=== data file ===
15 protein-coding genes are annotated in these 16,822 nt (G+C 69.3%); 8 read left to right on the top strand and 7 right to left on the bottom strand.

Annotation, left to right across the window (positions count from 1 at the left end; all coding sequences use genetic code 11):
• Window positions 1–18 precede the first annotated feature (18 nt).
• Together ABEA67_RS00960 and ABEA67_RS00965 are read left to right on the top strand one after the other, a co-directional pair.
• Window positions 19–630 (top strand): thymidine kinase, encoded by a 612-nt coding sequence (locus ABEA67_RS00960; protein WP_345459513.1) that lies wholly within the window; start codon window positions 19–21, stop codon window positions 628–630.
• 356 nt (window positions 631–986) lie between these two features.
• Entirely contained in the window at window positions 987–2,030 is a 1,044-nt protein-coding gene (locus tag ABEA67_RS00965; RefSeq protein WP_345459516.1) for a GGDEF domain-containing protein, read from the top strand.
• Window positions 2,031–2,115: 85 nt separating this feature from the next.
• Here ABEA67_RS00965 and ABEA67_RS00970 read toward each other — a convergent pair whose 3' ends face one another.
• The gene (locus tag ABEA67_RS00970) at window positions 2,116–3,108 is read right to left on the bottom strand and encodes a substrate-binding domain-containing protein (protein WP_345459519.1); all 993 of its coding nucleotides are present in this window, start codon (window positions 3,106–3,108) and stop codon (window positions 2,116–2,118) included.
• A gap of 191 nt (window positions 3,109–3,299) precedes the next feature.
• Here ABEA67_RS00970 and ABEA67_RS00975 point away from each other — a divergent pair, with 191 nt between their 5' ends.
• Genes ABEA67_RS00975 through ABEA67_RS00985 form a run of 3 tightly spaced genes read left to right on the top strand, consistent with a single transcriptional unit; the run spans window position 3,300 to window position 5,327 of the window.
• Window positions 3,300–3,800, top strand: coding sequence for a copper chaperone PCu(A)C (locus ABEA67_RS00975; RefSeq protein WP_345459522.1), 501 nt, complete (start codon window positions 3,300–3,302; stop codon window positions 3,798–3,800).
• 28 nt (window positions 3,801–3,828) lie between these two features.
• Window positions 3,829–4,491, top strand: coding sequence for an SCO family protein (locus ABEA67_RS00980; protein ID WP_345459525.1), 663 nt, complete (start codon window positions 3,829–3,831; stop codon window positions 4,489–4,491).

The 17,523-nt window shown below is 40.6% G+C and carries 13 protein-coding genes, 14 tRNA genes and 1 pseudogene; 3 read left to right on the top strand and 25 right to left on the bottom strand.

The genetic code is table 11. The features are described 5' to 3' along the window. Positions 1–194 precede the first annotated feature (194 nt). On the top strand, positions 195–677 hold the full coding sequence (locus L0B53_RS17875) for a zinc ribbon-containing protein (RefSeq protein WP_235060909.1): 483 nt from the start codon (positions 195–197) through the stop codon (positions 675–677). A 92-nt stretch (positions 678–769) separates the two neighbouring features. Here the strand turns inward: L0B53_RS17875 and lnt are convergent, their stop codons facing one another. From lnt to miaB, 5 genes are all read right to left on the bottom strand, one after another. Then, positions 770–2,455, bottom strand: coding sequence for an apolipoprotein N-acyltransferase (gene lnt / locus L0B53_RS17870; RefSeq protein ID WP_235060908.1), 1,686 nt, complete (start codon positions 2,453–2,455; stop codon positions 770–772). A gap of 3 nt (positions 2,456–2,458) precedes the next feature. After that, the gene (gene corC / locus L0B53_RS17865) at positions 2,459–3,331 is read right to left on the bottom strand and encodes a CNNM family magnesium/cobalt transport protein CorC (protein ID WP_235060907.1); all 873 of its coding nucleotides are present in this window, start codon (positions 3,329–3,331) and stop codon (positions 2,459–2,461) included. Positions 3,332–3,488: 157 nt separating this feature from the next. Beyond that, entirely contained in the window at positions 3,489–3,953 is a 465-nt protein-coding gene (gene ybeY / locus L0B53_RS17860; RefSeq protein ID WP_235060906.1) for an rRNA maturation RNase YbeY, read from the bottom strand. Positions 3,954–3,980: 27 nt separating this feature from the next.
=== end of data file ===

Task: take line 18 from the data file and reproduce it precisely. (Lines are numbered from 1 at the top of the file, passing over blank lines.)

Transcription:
The genetic code is table 11. The features are described 5' to 3' along the window. Positions 1–194 precede the first annotated feature (194 nt). On the top strand, positions 195–677 hold the full coding sequence (locus L0B53_RS17875) for a zinc ribbon-containing protein (RefSeq protein WP_235060909.1): 483 nt from the start codon (positions 195–197) through the stop codon (positions 675–677). A 92-nt stretch (positions 678–769) separates the two neighbouring features. Here the strand turns inward: L0B53_RS17875 and lnt are convergent, their stop codons facing one another. From lnt to miaB, 5 genes are all read right to left on the bottom strand, one after another. Then, positions 770–2,455, bottom strand: coding sequence for an apolipoprotein N-acyltransferase (gene lnt / locus L0B53_RS17870; RefSeq protein ID WP_235060908.1), 1,686 nt, complete (start codon positions 2,453–2,455; stop codon positions 770–772). A gap of 3 nt (positions 2,456–2,458) precedes the next feature. After that, the gene (gene corC / locus L0B53_RS17865) at positions 2,459–3,331 is read right to left on the bottom strand and encodes a CNNM family magnesium/cobalt transport protein CorC (protein ID WP_235060907.1); all 873 of its coding nucleotides are present in this window, start codon (positions 3,329–3,331) and stop codon (positions 2,459–2,461) included. Positions 3,332–3,488: 157 nt separating this feature from the next. Beyond that, entirely contained in the window at positions 3,489–3,953 is a 465-nt protein-coding gene (gene ybeY / locus L0B53_RS17860; RefSeq protein ID WP_235060906.1) for an rRNA maturation RNase YbeY, read from the bottom strand. Positions 3,954–3,980: 27 nt separating this feature from the next.